Who is better suited to tell history than the people who experienced it? Read the stories of some American nurses during World War II. Read firsthand accounts from soldiers who spent the terrible winter of 1944-1945 on the front lines in Europe. Browse the faces of some who were at the Bulge.
The following texts are excerpts from Diane Burke Fessler's No Time For Fear: Voices of American Military Nurses in World War II (1996).
The Fifty-Sixth General - Viola Molloy, U.S. Army
In July, the Fifty-sixth General shipped over from England to France to set up a tent hospital. One of the hard things about working in a tent hospital was that cots were so low we had to kneel by each one to keep from bending over all the time. Liege, Belgium was our next destination, and we were glad it was a building instead of tents.
During the Battle of the Bulge, in December we were so close to the fighting the patients had to be evacuated. They were just about to evacuate us nurses when the Germans retreated, and we stayed. The casualties came in so fast, nurses had to start blood transfusions, which only doctors had done before. Whatever needed to be done was done by everyone. There was no limit. I'll never forget those young patients, hurt so badly. I felt worse when I saw they were wearing a wedding ring.
"Jolly Good Sports!" - Florence Heermance Wiechman, U.S. Army
Crossing the English Channel in August 1944 was an experience I'll never forget. One hundred five nurses waited and waited on the dock, finally being told that all the cabins on the British ship were given out and we would sleep in the crews' mess hall, in the very bottom of the ship. With the cheery words, "We know what jolly good sports the American nurses are," they hustled us aboard and down several wall-mounted ladders to E deck. We slept in three layers, "Upper" was hammock, "Middle" was on the crude wooden mess tables, and "Lower" was on the floor. I drew a spot on the floor by an open pipe which dripped water and smelled like a sewer. We ate in this dungeon also, being served the same food the crew ate. Another nurse and I made friends with some American officers on A deck, who snitched food for us from the officers' mess.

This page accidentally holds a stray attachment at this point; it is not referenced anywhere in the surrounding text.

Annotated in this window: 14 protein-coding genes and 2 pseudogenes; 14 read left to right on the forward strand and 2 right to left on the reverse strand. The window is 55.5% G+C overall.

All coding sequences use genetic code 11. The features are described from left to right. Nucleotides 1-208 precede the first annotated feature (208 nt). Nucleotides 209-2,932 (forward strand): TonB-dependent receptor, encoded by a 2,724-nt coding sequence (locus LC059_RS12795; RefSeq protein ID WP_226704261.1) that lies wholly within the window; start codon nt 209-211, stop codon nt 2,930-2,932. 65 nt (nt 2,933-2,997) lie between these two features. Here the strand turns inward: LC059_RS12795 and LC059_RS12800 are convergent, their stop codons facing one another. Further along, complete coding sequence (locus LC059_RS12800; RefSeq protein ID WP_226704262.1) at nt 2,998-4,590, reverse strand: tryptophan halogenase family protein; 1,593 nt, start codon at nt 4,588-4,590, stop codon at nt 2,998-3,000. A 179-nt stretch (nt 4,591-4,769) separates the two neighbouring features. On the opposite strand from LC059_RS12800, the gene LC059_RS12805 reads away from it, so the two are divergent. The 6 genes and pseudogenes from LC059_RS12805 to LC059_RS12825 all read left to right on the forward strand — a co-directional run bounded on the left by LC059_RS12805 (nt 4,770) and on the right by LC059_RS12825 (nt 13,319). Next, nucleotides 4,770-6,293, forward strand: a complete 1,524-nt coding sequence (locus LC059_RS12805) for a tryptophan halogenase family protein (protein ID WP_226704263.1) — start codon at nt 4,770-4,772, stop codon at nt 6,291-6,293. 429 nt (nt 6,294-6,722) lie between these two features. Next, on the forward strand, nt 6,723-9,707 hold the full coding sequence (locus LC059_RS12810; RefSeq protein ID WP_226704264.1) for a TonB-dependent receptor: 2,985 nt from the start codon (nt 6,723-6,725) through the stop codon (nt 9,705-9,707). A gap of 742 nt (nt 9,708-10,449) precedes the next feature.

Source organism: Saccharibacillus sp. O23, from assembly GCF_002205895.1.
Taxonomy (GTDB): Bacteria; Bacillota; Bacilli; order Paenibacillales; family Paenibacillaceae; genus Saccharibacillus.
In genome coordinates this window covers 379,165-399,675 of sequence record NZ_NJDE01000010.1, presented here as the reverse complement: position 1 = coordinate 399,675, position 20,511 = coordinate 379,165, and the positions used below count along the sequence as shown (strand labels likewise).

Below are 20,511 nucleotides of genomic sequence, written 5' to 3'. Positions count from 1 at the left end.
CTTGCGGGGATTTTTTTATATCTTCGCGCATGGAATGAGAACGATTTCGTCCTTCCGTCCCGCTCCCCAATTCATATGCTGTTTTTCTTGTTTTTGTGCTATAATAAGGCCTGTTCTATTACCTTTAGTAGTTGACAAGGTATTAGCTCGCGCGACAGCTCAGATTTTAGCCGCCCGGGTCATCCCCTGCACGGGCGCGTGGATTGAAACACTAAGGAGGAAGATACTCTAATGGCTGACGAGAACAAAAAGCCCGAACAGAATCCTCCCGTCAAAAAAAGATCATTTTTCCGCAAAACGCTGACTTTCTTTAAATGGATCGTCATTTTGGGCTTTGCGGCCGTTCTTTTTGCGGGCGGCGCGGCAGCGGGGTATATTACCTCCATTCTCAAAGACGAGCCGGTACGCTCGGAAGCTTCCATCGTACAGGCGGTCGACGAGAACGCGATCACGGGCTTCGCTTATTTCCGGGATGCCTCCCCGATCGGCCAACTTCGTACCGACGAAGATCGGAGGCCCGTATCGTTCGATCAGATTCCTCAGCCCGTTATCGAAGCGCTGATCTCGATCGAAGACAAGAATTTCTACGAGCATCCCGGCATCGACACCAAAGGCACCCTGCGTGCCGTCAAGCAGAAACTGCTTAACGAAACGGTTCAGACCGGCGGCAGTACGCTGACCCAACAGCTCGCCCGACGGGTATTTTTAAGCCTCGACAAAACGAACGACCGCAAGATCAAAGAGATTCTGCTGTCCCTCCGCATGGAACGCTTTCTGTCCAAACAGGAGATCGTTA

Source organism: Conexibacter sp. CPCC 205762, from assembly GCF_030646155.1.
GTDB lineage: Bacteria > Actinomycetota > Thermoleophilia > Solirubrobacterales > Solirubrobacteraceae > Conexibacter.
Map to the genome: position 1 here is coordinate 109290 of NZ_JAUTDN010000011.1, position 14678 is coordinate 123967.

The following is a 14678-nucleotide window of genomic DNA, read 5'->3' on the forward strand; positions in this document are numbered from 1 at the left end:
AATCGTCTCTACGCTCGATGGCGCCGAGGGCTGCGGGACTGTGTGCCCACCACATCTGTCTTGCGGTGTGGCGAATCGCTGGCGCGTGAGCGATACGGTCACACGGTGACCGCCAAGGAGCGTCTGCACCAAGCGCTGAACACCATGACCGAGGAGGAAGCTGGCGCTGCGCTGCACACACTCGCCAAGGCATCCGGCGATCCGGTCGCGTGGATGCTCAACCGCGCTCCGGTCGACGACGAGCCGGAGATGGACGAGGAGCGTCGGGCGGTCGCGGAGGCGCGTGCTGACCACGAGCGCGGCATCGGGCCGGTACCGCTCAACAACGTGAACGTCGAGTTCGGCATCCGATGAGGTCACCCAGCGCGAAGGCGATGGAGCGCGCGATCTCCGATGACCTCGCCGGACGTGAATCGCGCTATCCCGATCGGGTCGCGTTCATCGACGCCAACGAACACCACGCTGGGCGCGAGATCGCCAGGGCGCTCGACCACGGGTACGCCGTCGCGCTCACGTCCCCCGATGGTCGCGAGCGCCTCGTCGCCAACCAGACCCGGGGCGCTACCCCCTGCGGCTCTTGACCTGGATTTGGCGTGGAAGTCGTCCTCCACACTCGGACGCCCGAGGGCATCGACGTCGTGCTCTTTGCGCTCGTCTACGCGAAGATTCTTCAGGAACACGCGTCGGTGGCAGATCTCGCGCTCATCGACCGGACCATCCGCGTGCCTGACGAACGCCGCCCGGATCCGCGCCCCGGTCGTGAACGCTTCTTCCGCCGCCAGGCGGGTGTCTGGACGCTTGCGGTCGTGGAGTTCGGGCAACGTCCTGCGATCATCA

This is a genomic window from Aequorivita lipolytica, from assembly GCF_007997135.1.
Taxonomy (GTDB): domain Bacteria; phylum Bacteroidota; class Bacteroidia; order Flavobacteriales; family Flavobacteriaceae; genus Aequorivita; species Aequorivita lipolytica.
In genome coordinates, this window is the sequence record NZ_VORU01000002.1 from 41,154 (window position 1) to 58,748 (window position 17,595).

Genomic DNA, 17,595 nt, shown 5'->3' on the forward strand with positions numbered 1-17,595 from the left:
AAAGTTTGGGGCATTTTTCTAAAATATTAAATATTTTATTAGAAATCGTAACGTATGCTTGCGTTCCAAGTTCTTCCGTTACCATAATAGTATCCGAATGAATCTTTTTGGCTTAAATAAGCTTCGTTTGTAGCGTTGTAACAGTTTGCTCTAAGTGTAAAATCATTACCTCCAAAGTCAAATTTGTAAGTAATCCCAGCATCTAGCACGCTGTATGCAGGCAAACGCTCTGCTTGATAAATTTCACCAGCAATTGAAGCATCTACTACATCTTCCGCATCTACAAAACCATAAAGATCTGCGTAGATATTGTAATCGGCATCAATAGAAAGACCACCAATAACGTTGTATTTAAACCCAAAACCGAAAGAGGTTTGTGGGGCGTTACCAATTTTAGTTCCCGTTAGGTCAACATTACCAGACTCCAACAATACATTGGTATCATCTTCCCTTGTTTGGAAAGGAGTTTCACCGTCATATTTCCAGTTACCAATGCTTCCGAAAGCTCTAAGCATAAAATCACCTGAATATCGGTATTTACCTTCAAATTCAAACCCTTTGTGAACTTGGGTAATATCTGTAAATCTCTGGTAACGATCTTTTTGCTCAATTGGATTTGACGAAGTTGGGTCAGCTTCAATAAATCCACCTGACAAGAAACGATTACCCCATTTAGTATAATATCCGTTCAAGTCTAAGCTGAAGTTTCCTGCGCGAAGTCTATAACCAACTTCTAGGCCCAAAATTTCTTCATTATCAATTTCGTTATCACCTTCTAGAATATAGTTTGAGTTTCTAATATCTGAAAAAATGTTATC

It took three days to cross a distance of twenty miles. The commanding officers of the various units on board were said to be squabbling over who would get to be the first to land on Utah Beach in Normandy, even though the famous invasion was long over. When we did land, it was about midnight, in a cold rain. Then we waited several hours for transportation, without either raincoats or bedrolls, resting in the wet sand.
Our next stop was a cow pasture, literally. Being a city girl, it seemed wherever I turned there were cows in my way, even in the creek where we had to bathe and wash clothes. We had nothing to do for weeks, and the boredom magnified all the primitive details of our camp.
The latrine was unforgettable. At first we had a slit trench dug in the ground, about twelve inches wide. The idea was to straddle it and squat. It was raining everyday and water filled the trench, with mud all around. Surrounded by a wall of canvas, the latrine was open to the sky, and the Army Air Corps pilots loved to fly overhead and dip their wings at us or swoop low. One memorable day, our chief nurse made a visit to the trench, assumed the position, slipped in the mud, and fell "kerplunk" right into all that excreta. I have to tell you a bit about her before I go on. Absolutely no one got along with this woman, except the commanding officer, who was equally unpopular. Everyone called her Aunt Fanny, the traditional nickname for Frances.
As news spread around the camp about Aunt Fanny's predicament, there were many cheers and, in the evening, several glasses were raised in celebration. Soon after her adventure a set of wooden privy seats was delivered to us nurses. What a sight: a twelve-holer, surrounded by canvas!
Our drinking water was from a lister bag, and purification tablets were dissolved in it, which made it taste strongly of chlorine. We were allowed one canteen of water each day and added lemon crystals from our K rations, which were small cardboard boxes filled with hardtack crackers, a tin of either cheese spread or potted meat, a fruit bar made usually of ground raisins (on rare occasions ground dates), an envelope of lemon crystals, and envelopes of powdered coffee and sugar. Sometimes we had the dreaded D rations, which made K rations seem like a feast. D rations were only thick, heavy, sweet and strong chocolate bars, loaded with vitamins. If you gagged just trying to eat them, you could always dissolve them in hot water and have hot chocolate.
My pal, Aggie Flynn, and I walked along a country road one day in search of some normal food, and since we both spoke French, made a deal with a farmer's wife for tomatoes, potatoes, onions, and two pork chops. We hustled them back to our tent, made a small fire on the ground between our two cots, and cooked a sort of stew. All went well until the smoke seeped out through the tent seams. Naturally, Aunt Fanny came charging across the pasture and caught us enjoying a feast. "You can't eat food from the local farms," she shrieked. "It could be contaminated." We ate it.